Since taking your laptop to Starbucks—where it’s cool—to work every single day probably isn’t going to fly, here are some tips to cool things down a bit at home.
Block the Sun
I mentioned this above, but it deserves its own spot on the list.
Heatwaves coming in through your window will heat up your home faster than anything else. Except setting it on fire. So don’t let it in. The best part? You can also lower your energy costs since you won’t need to use fans or AC as much.
Solutions: Curtains or drapes. And not just any kind. You want to look for a fabric with a tight, closed weave, in light to medium colors. And if you can find the type that has a plastic backing, they’re even better. They’re often marketed as black-out curtains.
Shades come in a variety of styles. Just be sure they are installed as close to the windowpane as possible, mounted inside the frame. Reversible shades that are light on one side and dark on the other are a great idea. In the summer, face the light side to the outside to reflect the sun, but in the winter turn them so the dark side absorbs the heat and adds it to your room.
Horizontal blinds with a highly reflective surface—not wood—can reduce your heat gain by about 45%. And the ability to adjust the angle of the slats means you can block and redirect sunlight toward a light-colored ceiling.
Reflective film directly adheres to your windows, but this can impact your view. If you go this route, look for the silver, mirrorlike kind instead of the colored transparent film.
Use the microwave instead of the oven or stovetop when possible.
If you do use your oven or stovetop, always turn on your range head. It doesn’t just exhaust steam from pots of boiling water and odors, it will exhaust heat as well. If you don’t, that heat is just going to sit in your apartment.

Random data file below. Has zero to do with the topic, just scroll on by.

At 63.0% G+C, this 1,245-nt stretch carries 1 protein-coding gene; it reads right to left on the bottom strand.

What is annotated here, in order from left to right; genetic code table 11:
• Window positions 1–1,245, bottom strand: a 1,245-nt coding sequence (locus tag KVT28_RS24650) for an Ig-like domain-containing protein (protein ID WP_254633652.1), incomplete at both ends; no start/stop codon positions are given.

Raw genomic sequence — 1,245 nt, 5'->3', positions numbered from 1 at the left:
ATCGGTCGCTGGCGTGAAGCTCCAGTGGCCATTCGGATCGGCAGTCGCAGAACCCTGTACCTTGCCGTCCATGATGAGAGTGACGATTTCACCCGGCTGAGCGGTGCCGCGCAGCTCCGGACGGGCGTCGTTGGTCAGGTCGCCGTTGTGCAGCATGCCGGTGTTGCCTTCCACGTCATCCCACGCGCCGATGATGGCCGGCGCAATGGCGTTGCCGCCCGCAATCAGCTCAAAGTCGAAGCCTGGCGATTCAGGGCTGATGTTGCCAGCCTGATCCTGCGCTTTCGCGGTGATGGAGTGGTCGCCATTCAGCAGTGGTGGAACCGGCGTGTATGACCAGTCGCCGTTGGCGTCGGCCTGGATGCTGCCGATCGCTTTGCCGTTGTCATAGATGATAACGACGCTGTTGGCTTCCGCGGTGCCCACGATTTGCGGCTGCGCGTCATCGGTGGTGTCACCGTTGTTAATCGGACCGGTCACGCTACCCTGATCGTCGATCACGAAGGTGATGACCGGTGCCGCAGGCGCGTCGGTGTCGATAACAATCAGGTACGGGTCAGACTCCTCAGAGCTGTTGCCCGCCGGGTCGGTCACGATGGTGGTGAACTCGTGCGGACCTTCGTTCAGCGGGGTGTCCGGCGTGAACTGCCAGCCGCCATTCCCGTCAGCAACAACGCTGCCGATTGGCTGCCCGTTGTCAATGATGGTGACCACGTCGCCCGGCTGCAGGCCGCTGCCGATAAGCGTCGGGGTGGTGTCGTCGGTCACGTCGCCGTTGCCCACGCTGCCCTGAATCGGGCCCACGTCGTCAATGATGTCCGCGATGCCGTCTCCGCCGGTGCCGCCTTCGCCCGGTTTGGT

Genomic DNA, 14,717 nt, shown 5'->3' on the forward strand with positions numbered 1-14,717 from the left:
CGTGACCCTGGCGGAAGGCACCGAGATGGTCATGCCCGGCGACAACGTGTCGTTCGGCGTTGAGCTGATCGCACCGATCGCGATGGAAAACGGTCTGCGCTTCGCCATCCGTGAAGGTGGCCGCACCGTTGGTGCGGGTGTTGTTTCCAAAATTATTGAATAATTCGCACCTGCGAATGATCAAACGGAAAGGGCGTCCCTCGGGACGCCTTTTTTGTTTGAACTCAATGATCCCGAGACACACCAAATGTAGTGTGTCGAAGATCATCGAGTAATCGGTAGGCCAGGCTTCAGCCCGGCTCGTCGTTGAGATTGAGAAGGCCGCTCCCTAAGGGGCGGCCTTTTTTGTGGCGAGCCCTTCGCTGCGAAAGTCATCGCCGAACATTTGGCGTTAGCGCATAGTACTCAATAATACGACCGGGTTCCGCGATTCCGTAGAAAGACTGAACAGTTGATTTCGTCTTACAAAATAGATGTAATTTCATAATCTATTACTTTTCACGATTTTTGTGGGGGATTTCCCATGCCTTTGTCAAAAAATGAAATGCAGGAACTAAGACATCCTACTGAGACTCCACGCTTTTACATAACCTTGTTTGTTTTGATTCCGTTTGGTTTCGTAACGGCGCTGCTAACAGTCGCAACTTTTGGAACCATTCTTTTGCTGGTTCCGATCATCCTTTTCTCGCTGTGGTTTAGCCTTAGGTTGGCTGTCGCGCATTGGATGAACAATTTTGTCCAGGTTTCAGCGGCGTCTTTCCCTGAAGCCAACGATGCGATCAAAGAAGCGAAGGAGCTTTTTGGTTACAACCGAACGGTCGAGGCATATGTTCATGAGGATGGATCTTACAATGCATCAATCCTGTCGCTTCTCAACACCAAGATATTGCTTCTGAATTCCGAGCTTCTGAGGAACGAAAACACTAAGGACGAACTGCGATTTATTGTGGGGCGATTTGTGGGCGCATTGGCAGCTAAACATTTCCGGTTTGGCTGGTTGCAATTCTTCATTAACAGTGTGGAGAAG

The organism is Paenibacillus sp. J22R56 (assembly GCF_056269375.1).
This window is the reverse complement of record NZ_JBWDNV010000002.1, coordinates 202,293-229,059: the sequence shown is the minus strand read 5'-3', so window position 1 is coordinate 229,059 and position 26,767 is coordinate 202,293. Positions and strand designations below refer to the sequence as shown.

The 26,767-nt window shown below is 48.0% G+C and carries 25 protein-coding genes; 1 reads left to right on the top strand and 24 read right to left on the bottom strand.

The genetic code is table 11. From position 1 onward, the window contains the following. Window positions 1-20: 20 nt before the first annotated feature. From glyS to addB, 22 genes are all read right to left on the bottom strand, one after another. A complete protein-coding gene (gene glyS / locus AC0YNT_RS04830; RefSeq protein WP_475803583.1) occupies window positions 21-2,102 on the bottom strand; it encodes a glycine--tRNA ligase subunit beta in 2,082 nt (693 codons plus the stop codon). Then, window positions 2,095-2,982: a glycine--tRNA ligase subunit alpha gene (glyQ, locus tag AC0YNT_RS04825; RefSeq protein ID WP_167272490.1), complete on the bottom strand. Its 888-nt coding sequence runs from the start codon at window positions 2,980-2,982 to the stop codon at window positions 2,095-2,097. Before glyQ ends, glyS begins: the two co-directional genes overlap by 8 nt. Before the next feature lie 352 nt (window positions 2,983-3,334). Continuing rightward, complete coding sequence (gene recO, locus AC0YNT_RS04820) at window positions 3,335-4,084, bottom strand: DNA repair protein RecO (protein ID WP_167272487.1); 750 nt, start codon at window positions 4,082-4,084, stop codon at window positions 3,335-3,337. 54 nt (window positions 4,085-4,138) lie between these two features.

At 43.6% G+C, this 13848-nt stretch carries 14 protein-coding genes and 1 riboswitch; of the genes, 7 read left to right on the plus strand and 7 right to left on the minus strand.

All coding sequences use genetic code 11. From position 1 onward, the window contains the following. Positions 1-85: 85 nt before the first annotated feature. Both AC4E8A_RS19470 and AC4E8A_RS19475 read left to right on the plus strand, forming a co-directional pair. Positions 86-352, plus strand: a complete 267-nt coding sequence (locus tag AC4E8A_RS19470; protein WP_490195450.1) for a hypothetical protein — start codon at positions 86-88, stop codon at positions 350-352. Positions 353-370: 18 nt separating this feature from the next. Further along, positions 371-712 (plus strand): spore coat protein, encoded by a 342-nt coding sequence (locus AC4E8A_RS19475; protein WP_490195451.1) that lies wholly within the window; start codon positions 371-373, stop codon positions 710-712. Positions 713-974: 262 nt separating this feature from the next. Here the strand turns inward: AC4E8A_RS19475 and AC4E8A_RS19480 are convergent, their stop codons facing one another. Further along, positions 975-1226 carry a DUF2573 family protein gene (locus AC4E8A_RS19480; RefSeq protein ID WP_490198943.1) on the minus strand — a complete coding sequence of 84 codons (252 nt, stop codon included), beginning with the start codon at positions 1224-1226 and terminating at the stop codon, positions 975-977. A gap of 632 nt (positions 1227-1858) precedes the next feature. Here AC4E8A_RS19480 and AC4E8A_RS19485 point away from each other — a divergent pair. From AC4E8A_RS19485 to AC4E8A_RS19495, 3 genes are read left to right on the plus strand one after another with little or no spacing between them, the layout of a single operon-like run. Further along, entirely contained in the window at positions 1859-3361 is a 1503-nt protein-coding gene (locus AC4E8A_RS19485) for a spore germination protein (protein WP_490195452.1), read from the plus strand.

Use the Right Window Fan
As mentioned above, airflow and ventilation are more challenging in a home with all the windows on one side. However, there is an answer to this.
Look for a fan like this one that has two independent fans—one that will intake fresh and hopefully cooler air, and one that will exhaust your hot, stuffy air.
Put Your Sheets in the Freezer
This is a new one for me! I imagine many take a cool shower before bed but that’s not energy efficient.
If your apartment is so hot you can’t get to sleep, and none of the above work for you, try putting your sheets in the freezer a few hours before bed. I’m guessing the thermostat in the freezer will adjust for them, using a bit more energy, but it’s probably still cheaper than the shower.
Linen, cotton, or percale sheets work best for this, as they are breathable fabrics. Make the bed a while before getting in and you’ll have cool air flowing around you for hours.
Even if you have air conditioning, any home, whether an apartment or house can have issues keeping up in extreme heat. But it’s even more important that those without it make wise decisions.
With some research, I’m sure you could come up with other ideas, but here are the ones we covered.
- Turn off any electronics or appliances not in use
- Block the sun with window coverings
- Use the microwave
- Use the range hood when using the oven or stovetop
- Put a dual-purpose fan in the window
- Put your sheets in the freezer a few hours before bed
Hopefully at least one of these tips will be enough to cool down your hot apartment!